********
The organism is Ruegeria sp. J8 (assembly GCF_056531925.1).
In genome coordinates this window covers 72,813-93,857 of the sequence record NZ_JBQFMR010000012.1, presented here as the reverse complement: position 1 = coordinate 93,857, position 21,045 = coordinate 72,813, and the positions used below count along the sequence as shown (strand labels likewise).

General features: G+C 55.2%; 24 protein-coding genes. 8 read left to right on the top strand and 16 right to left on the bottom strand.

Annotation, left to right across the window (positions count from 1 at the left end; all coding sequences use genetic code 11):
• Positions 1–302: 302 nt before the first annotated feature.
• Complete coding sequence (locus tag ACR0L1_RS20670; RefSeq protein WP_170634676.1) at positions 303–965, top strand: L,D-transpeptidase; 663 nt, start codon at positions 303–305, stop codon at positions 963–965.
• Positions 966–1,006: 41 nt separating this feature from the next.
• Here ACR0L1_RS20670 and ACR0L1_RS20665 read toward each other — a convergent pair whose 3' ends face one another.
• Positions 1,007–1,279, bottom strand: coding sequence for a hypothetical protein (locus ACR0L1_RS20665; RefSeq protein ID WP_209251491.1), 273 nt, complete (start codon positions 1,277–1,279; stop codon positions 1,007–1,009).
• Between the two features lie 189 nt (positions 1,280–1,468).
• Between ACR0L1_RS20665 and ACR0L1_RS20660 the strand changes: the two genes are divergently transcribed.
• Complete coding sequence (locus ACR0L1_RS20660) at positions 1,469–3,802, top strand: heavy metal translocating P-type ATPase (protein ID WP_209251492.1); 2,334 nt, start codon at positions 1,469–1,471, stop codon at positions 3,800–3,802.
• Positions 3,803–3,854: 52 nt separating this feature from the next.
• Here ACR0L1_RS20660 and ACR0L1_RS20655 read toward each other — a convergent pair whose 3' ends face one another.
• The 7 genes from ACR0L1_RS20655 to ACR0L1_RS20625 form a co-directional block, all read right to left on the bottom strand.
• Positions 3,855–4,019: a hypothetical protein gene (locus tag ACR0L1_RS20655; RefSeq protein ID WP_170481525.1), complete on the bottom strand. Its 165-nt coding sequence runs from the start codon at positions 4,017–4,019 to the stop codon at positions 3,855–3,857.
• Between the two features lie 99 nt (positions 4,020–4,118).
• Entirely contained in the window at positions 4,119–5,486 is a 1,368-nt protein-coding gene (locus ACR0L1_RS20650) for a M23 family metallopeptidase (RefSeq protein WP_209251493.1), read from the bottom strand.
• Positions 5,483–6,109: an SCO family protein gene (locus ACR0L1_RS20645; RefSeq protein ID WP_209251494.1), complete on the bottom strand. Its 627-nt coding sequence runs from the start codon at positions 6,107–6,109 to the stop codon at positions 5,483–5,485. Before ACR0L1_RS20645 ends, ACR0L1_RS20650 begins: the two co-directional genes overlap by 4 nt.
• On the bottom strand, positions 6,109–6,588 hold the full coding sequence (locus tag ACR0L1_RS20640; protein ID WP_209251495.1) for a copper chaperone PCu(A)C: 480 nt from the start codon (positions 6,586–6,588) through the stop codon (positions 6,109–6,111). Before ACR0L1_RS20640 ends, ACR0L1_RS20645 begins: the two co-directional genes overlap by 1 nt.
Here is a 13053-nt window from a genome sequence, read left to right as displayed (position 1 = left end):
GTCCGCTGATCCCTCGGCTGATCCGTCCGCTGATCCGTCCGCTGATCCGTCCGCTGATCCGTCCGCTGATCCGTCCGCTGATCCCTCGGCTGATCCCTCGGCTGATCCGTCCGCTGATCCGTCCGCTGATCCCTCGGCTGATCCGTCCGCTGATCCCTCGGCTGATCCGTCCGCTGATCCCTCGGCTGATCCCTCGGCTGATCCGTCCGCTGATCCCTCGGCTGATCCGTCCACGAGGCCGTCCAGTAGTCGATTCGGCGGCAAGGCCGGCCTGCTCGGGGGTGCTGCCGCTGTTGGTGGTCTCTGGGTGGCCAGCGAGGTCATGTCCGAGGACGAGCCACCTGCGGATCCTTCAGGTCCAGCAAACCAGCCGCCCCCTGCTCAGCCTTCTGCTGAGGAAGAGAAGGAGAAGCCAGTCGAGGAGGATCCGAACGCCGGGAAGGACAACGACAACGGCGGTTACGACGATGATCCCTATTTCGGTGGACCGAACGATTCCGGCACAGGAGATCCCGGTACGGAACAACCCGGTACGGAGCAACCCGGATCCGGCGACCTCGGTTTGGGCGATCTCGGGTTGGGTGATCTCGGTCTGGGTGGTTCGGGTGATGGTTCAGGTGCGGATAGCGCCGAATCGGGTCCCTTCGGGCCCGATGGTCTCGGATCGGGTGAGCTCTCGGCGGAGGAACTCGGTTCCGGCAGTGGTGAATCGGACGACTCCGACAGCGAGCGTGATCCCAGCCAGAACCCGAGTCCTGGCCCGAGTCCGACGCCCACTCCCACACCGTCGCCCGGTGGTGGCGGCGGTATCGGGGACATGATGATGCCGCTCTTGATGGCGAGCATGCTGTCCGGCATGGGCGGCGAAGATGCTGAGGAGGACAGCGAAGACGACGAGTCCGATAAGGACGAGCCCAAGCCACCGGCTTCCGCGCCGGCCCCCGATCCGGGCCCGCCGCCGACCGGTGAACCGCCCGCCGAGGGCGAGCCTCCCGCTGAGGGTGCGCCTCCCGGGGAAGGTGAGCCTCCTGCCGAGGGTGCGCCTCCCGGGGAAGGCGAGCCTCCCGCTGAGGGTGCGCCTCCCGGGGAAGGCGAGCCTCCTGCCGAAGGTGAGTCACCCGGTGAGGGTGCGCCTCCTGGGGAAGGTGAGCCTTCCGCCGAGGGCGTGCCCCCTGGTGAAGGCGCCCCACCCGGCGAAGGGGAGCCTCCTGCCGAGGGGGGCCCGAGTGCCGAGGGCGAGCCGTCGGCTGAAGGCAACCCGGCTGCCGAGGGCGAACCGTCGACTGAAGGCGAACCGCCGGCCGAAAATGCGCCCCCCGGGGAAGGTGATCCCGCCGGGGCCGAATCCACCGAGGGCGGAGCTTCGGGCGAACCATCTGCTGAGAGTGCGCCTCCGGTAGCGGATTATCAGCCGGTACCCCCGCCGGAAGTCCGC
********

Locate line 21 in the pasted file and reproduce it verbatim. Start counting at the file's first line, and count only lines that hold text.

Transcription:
Here is a 13053-nt window from a genome sequence, read left to right as displayed (position 1 = left end):